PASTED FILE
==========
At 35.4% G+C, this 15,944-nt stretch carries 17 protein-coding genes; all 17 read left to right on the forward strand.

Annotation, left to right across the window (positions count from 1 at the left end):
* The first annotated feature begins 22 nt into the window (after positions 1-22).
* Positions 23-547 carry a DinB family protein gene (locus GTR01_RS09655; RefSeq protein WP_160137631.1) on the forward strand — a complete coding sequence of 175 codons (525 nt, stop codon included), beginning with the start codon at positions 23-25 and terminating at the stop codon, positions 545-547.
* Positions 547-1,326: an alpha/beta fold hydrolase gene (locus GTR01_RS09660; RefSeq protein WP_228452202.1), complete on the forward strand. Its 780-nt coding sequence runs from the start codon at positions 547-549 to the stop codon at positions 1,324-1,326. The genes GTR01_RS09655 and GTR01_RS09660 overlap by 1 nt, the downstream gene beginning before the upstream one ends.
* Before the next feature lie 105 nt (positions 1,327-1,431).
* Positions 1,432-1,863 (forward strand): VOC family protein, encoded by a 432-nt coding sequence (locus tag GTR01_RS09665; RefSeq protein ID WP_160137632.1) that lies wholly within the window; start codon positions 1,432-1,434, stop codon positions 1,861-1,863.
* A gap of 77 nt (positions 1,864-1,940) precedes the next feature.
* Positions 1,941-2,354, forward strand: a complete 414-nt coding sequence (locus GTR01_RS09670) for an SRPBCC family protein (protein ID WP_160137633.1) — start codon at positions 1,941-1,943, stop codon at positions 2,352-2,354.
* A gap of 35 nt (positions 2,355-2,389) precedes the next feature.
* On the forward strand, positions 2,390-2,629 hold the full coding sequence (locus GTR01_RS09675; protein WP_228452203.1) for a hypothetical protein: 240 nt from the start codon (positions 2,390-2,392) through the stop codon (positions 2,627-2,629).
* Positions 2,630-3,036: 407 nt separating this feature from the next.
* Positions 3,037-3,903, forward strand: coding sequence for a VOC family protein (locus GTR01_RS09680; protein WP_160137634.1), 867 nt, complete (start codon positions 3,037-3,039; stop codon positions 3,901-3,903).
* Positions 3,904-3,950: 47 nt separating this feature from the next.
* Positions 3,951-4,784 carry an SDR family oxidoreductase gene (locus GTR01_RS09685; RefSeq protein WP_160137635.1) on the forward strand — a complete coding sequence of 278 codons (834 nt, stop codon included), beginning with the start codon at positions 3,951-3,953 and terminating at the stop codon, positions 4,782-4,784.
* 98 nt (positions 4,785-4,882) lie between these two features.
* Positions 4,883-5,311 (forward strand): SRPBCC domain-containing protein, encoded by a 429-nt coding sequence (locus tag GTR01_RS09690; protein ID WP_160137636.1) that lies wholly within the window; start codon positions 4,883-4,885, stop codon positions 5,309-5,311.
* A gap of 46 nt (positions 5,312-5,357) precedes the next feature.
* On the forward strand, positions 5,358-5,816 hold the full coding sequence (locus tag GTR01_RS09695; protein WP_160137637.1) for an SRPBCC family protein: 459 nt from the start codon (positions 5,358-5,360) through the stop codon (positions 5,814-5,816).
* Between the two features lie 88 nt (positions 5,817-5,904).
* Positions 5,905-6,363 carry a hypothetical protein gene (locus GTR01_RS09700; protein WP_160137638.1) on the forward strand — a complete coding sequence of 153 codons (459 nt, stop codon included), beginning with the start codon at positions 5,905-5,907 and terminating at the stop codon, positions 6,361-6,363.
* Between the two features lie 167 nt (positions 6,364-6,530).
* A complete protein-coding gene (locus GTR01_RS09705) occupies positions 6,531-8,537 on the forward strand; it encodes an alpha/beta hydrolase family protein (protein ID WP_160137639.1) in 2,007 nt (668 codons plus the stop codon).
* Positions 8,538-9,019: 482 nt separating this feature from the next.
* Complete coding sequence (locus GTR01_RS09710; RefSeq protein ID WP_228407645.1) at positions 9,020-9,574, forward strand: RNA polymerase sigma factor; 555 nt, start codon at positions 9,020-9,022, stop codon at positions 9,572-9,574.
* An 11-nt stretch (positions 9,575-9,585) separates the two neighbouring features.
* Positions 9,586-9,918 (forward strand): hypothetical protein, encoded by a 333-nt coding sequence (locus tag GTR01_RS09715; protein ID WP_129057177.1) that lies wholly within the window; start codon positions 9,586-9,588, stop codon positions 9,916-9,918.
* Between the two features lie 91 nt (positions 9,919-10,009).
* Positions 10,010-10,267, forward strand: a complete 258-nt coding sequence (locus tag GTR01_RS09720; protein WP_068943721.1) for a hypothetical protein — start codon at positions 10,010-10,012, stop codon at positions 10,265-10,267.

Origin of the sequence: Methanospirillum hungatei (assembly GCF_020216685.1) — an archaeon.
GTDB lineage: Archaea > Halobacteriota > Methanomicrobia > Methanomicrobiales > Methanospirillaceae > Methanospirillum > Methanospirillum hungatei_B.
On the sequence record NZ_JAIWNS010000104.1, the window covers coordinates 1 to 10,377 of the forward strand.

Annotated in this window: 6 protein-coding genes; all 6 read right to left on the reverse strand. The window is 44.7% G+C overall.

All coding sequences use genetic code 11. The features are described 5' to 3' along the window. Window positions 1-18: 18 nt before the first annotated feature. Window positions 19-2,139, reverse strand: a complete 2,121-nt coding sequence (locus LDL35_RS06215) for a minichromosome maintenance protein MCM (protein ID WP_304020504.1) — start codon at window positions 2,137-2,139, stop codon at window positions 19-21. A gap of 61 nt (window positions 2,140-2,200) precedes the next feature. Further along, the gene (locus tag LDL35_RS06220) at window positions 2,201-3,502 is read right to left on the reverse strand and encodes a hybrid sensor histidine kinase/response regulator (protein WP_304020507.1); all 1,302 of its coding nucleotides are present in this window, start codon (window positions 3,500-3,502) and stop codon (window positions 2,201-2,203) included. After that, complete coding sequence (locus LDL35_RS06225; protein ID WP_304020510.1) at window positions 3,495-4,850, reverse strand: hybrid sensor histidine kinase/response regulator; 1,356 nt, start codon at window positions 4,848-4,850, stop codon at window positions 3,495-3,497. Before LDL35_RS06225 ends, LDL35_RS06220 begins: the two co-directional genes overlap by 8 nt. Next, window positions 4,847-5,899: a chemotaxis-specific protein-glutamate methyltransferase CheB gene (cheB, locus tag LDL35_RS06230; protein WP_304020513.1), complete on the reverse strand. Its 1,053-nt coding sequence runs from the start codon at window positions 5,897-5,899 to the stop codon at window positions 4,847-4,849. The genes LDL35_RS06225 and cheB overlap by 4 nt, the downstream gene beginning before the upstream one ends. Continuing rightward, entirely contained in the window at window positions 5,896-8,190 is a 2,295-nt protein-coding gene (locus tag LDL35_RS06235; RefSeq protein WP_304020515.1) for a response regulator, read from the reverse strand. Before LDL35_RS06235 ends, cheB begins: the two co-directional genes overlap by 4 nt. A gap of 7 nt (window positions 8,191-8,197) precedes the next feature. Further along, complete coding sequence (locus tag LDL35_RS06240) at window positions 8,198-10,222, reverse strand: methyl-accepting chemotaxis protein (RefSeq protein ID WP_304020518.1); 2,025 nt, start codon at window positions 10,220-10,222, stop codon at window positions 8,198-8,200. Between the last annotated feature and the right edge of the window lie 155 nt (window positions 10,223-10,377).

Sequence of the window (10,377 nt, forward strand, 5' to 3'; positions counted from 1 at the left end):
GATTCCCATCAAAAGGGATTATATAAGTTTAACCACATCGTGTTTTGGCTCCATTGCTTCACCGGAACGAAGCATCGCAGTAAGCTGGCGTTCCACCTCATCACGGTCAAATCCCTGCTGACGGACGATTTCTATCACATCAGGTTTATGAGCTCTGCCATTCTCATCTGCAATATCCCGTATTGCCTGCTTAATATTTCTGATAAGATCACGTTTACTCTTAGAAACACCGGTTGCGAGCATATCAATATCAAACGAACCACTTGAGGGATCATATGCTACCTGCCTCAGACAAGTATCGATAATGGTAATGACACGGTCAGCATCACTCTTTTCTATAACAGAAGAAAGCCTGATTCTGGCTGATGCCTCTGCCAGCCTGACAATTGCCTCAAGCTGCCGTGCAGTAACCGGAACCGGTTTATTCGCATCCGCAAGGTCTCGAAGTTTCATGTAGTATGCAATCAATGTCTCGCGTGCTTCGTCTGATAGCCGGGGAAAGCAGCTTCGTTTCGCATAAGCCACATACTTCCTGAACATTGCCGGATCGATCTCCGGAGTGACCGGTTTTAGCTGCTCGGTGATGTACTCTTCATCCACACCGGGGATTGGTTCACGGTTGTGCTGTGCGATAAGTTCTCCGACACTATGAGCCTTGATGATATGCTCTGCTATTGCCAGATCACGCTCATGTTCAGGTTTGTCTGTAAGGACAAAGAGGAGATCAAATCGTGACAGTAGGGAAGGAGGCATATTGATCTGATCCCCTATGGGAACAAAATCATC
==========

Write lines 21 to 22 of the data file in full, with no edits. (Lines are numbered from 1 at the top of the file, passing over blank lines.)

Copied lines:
* Positions 5,905-6,363 carry a hypothetical protein gene (locus GTR01_RS09700; protein WP_160137638.1) on the forward strand — a complete coding sequence of 153 codons (459 nt, stop codon included), beginning with the start codon at positions 5,905-5,907 and terminating at the stop codon, positions 6,361-6,363.
* Between the two features lie 167 nt (positions 6,364-6,530).